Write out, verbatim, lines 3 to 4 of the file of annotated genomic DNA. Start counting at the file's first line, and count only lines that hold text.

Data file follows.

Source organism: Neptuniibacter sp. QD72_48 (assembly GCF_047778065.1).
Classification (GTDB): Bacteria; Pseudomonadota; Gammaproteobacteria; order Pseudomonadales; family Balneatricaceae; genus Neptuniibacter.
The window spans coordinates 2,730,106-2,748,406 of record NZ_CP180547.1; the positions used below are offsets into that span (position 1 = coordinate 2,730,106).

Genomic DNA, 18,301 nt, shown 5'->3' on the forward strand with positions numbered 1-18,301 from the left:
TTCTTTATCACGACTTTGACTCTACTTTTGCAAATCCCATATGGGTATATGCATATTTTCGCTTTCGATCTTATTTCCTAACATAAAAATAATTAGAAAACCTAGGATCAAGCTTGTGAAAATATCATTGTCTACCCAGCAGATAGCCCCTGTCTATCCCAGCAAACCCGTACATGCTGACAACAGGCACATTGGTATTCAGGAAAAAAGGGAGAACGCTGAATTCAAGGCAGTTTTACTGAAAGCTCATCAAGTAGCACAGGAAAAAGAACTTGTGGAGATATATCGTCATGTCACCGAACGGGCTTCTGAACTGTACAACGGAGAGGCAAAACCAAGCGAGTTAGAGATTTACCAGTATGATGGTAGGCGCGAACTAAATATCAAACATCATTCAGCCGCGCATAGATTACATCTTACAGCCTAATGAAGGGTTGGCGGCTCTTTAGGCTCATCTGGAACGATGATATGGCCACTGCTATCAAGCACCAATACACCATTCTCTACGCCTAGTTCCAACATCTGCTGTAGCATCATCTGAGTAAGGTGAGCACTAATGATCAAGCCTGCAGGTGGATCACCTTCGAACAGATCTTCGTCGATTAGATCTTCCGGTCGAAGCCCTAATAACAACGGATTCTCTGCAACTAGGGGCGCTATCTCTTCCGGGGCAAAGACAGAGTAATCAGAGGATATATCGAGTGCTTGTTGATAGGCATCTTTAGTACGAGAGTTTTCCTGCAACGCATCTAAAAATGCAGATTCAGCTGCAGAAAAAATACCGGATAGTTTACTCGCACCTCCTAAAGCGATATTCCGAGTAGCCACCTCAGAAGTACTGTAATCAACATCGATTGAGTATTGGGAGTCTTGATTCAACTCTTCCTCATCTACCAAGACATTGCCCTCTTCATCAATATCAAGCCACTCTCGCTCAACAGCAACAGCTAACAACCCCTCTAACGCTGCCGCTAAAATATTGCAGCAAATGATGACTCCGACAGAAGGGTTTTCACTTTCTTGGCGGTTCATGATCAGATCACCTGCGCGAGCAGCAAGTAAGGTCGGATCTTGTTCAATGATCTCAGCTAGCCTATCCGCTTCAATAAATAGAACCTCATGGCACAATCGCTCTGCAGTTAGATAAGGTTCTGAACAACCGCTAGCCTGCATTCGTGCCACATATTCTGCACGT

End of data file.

The window spans coordinates 2,730,106-2,748,406 of record NZ_CP180547.1; the positions used below are offsets into that span (position 1 = coordinate 2,730,106).

Genomic DNA, 18,301 nt, shown 5'->3' on the forward strand with positions numbered 1-18,301 from the left: